I have a number of times dealt in my ministry with dear folk who have worried that in one way or another they may have committed the unpardonable sin and I have seen the fear and the confusion in their faces. They don’t doubt their guilt but they are terrified that now there may be no way to remove it, ever. They know there is a judgment and they are frightened because they think they may have forever cut themselves off from the only way human beings can stand in that judgment, namely by the grace of God through faith in Christ. And I always tell them, very confidently, the same thing. If you are frightened, if you are terrified that you may have committed the unpardonable sin, in the nature of the case you have not committed it. People who commit this sin don’t worry about it afterward because the sin itself is the rejection of the very idea that it is only by a living connection to Jesus Christ that we can be saved. People who commit this sin have given up the notions that Christ alone can save sinners or that only by God’s grace can sinners be made right with God, if they have not given up also the very idea of a divine judgment of human beings.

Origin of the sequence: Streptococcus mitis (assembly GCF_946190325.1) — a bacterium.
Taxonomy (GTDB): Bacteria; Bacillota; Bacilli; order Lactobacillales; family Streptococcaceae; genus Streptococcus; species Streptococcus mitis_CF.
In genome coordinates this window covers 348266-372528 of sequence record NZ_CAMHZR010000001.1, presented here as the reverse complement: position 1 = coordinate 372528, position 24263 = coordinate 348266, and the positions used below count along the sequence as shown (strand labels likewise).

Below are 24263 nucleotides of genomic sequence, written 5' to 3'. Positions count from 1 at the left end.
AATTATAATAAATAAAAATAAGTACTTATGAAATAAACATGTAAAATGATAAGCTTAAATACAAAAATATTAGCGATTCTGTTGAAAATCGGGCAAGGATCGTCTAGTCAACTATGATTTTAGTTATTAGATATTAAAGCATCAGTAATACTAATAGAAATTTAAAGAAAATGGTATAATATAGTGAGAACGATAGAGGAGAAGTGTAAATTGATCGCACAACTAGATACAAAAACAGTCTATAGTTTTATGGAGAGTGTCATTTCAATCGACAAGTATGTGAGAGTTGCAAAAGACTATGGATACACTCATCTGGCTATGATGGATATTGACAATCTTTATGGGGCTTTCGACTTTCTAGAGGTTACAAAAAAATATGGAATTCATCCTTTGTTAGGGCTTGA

In his old-fashioned way, Thomas Guthrie, the author of the Presbyterians’ spiritual classic on the subject of assurance of salvation, The Christian’s Great Interest, put it this way:
“Whatsoever thou hast done against God, if thou dost repent of it,
and wish it were undone, thou canst not be guilty of this sin; for in it
heart-malice and despite against God do still prevail.”